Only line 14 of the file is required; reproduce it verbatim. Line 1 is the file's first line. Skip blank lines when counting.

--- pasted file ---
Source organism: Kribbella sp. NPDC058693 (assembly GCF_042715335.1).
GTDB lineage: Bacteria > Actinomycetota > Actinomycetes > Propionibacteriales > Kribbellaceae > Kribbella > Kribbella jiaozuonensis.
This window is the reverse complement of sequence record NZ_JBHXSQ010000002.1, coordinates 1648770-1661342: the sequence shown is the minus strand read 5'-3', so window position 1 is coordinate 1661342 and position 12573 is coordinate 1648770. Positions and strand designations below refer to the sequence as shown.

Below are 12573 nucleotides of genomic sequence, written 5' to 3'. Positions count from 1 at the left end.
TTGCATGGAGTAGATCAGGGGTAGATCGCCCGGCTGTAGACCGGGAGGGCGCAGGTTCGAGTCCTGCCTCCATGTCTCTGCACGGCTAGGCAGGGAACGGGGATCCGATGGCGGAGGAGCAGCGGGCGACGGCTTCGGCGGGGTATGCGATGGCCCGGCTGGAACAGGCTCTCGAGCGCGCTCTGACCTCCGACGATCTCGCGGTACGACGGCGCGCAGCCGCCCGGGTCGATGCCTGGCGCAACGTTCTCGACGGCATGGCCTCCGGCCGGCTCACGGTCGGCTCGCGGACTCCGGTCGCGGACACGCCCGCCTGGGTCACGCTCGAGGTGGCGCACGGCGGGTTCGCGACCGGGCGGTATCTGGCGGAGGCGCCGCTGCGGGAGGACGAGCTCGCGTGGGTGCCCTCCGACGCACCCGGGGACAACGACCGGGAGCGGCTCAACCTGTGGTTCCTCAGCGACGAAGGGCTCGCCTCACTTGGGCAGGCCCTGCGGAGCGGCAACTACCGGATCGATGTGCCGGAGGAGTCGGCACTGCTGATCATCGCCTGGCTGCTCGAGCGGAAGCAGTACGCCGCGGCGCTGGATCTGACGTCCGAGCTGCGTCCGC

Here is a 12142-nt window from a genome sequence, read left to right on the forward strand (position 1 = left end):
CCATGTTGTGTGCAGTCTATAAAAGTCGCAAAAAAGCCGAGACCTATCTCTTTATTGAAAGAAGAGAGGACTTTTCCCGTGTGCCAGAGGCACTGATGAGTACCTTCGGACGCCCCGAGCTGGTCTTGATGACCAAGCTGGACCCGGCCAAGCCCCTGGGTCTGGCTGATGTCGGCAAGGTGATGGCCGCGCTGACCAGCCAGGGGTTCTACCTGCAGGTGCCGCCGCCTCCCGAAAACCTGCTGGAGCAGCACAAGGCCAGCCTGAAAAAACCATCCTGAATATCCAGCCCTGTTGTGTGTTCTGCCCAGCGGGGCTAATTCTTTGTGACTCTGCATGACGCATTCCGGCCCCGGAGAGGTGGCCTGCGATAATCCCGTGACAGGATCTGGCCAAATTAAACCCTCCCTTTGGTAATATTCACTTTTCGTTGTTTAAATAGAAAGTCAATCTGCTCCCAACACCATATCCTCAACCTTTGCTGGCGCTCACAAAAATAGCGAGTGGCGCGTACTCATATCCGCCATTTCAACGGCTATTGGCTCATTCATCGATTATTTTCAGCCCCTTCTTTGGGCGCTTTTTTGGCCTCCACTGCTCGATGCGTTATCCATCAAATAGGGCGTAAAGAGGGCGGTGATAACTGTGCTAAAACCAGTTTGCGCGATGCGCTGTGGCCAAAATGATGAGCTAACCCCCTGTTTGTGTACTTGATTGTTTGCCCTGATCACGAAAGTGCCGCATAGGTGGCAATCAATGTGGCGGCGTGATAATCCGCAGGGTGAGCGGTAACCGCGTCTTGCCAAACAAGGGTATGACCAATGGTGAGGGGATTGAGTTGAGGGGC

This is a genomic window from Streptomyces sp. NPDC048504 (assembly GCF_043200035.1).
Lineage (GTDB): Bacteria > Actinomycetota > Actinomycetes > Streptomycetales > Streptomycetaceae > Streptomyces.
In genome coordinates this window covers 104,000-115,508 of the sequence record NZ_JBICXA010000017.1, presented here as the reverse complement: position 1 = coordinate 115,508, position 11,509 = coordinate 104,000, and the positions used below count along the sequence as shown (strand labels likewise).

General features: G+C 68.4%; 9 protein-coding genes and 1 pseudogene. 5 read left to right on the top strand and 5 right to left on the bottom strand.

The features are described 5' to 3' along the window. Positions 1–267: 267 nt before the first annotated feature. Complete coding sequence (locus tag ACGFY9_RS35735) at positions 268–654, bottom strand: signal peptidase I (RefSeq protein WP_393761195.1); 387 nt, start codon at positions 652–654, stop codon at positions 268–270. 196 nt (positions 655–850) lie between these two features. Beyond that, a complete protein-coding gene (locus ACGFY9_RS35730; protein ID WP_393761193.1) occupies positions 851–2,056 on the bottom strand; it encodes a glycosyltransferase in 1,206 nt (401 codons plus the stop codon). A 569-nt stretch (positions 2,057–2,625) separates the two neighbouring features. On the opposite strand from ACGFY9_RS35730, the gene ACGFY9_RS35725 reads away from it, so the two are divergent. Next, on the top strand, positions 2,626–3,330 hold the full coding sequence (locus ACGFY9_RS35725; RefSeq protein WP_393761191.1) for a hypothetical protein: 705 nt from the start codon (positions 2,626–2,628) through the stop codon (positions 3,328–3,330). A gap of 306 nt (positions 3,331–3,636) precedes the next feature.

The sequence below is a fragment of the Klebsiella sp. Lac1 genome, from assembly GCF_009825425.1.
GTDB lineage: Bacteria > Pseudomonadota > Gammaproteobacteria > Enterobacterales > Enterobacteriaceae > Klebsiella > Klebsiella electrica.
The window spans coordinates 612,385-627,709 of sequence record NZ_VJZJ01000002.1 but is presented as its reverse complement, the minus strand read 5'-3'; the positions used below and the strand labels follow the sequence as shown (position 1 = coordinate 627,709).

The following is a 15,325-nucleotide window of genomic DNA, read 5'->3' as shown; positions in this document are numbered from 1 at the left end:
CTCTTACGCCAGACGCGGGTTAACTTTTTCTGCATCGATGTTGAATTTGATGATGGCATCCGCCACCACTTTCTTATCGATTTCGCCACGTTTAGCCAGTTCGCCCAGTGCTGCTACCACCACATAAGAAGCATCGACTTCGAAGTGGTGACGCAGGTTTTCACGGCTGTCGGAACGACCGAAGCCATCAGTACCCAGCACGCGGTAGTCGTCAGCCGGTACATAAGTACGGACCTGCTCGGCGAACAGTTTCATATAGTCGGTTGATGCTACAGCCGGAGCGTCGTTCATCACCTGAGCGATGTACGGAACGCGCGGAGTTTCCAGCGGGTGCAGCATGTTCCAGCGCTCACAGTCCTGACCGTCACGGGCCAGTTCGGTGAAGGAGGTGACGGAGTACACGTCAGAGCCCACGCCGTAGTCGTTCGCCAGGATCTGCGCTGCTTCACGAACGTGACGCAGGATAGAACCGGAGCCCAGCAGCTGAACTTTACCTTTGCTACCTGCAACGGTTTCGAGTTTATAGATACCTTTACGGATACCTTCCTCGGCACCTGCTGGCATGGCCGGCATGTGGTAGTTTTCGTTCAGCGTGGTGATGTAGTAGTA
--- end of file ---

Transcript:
GTDB lineage: Bacteria > Pseudomonadota > Gammaproteobacteria > Enterobacterales > Enterobacteriaceae > Klebsiella > Klebsiella electrica.